Understanding NHIFâ€™s Linda Mama initiative and its benefits to Kenyans
Every community in Kenya has certain tales of how treatments were conducted. At the centre of these tales are the traditional birth attendants (midwifes) who could brace the cold and other health risks to save two lives- the mother and the baby. Remote areas in this country may have known such people, who mostly comprise elderly women as the first and last resort in their remedy for maternal healthcare. Their efforts are laudable because a number of baby boomers and millenials born in 1940s to late 1980s may have been born in the hands of the midwives. It was a blessing having them. But owing to lack of facilities and proper medical procedures, success rate may have not been comparable to modern maternal healthcare.
In certain circumstances, there could be proper healthcare services but families resort to using the traditional methods because of financial limitations. Others cite cultural values where male medics are dreaded and considered unwanted in the labour rooms, and therefore midwives are the 'safest.'
Perhaps the best bet to cushion the financial burdens of various impoverished families that cannot afford proper healthcare is the NHIF Linda Mama initiative. This is a government funded project which is aimed at ensuring that the mothers and infants have access to quality and affordable healthcare services. It does this by strengthening various areas in the healthcare sector. One of such areas is growing the numbers of birth attendants and providing facilities, thereby scaling down the infant mortality rates.
Access and services
There is nothing that expectant mothers require more than proper medical care. And if they can access quality services cheaply, the better. But the masterstroke that makes Linda Mama initiative a gem in healthcare is that it is free-the beneficiaries do not pay for the cover or services accredited to the facility.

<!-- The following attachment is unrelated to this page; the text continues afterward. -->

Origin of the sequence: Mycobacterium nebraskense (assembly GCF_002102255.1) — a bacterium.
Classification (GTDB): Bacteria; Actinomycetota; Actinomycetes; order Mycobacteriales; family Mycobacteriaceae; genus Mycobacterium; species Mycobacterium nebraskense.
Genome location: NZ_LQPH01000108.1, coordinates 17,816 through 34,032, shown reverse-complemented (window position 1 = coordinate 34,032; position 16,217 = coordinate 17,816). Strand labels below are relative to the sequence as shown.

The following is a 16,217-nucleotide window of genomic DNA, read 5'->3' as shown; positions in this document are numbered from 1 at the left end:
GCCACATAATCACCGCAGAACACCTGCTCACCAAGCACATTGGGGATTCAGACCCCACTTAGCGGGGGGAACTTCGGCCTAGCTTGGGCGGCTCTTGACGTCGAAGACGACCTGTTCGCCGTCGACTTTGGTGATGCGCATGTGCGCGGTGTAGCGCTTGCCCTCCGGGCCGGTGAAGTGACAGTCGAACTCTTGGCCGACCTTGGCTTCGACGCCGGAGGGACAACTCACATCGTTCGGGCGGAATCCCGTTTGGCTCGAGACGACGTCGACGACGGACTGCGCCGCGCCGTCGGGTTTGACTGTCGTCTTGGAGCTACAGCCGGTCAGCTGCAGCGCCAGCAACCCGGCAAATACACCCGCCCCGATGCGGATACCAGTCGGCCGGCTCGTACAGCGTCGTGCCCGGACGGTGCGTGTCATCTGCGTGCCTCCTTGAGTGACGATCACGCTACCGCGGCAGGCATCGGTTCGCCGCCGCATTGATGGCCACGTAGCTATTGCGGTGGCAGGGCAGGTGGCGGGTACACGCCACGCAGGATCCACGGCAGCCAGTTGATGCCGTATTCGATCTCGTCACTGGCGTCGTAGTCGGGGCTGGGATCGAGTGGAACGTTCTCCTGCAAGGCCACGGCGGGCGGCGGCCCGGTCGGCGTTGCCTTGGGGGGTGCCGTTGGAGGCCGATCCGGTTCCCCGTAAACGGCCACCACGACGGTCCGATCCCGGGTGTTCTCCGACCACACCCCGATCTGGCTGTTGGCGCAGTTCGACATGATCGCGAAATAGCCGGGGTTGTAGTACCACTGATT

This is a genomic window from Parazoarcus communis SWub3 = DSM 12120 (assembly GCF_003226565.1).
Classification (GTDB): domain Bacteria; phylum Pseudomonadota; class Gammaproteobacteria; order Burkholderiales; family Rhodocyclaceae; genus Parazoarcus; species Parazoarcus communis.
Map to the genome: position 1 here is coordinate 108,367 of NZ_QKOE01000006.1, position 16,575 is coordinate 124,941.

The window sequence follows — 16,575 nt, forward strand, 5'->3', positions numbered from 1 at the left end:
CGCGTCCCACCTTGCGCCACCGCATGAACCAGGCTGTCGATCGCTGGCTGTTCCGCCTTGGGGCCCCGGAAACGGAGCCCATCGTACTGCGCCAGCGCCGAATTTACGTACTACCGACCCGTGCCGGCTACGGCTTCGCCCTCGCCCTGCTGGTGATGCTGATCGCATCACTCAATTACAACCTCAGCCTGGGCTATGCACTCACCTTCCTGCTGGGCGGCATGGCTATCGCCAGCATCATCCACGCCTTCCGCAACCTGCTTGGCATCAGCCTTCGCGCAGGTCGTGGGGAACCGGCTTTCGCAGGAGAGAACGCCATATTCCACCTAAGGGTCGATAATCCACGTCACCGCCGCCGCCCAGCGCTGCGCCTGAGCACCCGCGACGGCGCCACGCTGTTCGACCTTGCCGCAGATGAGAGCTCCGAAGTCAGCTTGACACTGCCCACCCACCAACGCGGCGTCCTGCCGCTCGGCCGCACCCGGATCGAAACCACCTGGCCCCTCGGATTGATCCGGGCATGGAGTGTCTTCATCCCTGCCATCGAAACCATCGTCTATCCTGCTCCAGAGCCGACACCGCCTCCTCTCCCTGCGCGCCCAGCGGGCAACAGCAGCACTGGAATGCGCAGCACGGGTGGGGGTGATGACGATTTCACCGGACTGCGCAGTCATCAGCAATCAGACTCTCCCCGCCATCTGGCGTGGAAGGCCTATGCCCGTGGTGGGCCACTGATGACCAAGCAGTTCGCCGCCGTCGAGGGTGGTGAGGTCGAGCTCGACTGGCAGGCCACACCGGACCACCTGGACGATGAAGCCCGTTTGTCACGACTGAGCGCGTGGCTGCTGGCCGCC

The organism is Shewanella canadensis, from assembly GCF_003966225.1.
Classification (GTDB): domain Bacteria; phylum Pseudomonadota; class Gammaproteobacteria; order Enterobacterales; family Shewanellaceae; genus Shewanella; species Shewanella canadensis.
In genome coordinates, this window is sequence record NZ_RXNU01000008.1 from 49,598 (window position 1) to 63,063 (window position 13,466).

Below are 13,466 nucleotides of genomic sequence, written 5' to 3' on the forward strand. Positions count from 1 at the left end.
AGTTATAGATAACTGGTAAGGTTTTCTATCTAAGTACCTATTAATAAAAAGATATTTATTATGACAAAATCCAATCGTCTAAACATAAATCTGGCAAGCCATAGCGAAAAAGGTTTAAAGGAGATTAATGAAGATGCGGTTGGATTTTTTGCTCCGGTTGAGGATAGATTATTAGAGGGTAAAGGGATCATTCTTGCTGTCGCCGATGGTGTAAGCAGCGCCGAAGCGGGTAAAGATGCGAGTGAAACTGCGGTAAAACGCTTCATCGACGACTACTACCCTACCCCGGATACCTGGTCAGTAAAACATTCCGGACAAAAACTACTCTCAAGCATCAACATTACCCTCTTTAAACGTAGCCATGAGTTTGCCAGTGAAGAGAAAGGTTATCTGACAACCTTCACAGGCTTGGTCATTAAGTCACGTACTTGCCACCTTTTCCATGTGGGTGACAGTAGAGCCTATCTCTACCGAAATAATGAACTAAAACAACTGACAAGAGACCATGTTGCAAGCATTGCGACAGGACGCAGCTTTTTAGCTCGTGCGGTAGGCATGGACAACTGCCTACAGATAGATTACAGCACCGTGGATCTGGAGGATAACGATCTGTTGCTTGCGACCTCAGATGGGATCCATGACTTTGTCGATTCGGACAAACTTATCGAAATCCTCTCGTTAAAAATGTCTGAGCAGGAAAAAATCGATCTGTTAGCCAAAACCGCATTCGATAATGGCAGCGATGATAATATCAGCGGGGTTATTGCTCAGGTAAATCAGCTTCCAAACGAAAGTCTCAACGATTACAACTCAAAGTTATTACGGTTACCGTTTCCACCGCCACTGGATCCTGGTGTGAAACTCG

Mothers that delivered under traditional care could be checked before birth but upon delivery, the risks could be more pronounced because of lack of facilities, drugs and human expertise. As opposed to that, this NHIF program is a cut above such system and even many other healthcare covers. This assertion stems from the fact that it covers various areas which enables mothers to undergo safe delivery.
Such areas include Antenatal Care, at least four focused antenatal visits per woman, monitoring fetal and maternal wellbeing to avert complications and still births, antenatal Profile to help monitor the development, preventative Services Including tetanus toxoid immunization, deworming, iron and folic acid supplements, prevention of mother to child transmission of HIV and AIDS, outpatient services for treatment of medical conditions related to pregnancy and inpatient services for treatment of medical conditions pertaining to pregnancy in accredited Hospitals Category A and B that have the cover.
Delivery care, Post-natal care, newborn and neonatal care including pre-term births 48 hours after birth for mothers. Immunization services which takes place within 4-6 weeks as per KEPI schedule and family planning services for mothers. Women have not been spared when it comes to cancer problem. It virtually affects the less fortunate and the affluent and this calls for reliable scheme that can provide mitigation measures. Therefore, within 1-2 weeks after birth, there is the screening of cervical cancer, sexually transmitted infections, and tuberculosis.